The Impact of the Grading System

Infinite Campus page [used by North Polk District] showing the calculation of the weight in Summatives and Formatives.

Infinite Campus page [used by North Polk District] showing the calculation of the weight in Summatives and Formatives.

Zoe Marquez, Editor

Ever since the current grading system at North Polk has been placed, it has become a topic that can be seen as both a positive and a negative. This being not only by the student’s within the district, but also with staff. 

The grading system in the district consists of summatives and formatives, with summatives like tests, quizzes and essays carrying 100 percent of a student’s grade. Contrary to this, formative assessments, such as homework and practice tests, carry zero percent in a student’s grades. 

With such drastic differences on the effects of both formatives and summatives on grades, disputed opinions have been given on the topics of this implemented system.

When asked about the importance of formatives in a writing process, English teacher at North Polk High School Drew Hemesath stated that “the focus is on the process, not just the product.”

He explains that his approach with formatives and forming essays is breaking down the summatives into fragments, which he explains are more manageable assignments, as well as to practice the skills that will need to be demonstrated in summatives. 

Through a set of polls sent to students of North Polk High School, a summary of whether or not they are more likely to complete formatives over summatives and reasons as to why they may not get done were given.

Formatives are placed by teachers to provide practice and feedback for students, and in the summary of polls conducted, it showed that 85.5 percent of students believe that formatives are important in a learning environment. Though this information is presented in the same polls, it is shown that only 38.3 percent of students state that they complete their formative work.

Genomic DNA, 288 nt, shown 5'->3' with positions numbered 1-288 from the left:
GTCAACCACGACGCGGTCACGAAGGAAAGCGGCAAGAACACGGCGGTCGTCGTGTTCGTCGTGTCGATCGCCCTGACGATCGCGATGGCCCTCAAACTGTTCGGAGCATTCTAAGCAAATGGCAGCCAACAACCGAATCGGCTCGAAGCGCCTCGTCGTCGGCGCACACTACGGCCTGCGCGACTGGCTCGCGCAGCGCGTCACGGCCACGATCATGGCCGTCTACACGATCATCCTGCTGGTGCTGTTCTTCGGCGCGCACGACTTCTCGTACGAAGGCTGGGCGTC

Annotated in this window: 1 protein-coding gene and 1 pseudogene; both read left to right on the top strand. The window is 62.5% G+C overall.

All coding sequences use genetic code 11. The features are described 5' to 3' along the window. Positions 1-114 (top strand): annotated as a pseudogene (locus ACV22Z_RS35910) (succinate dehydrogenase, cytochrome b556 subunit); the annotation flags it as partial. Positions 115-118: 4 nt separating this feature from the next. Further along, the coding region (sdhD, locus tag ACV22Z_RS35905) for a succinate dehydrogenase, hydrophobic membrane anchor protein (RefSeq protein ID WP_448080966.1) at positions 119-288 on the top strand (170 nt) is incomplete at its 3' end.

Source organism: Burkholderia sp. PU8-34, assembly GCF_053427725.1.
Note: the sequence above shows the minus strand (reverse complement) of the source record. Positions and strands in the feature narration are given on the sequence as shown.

Furthermore, the top reasons as to why students state that formative assessments are not getting done are stress with other classes, extracurricular activities and/or work. Some of the following reasons are that teachers may assign too many formative assessments, and many stated a lack of motivation.

“Practice is how one learns, but I have a hard time finding motivation to do them [formative assessments,]” stated sophomore student Morgan Eyanson-Renken. 

Though Hemesath stated that he understood the perspective of students not completing formatives, in response to these percentages he expressed that he worries for the future. He spoke on students’ future employability skills and other aspects of life, as well as the personal habits that are formed when not completing formative assessments.

 “I feel that I already see lower completion in formative assessments and that carries onto summatives… as well as students coming in less prepared, due to them doing less formatives,” voiced Hemesath furthermore. 

Hemesath ultimately stated that he wished for students to focus more on the process and the learning throughout their high school experience rather than the grades students end up with. 

“That’s going to matter most when you leave high school, not the grades, but the habits and skills that you formed along the way,” expressed Hemesath as a final regard to students.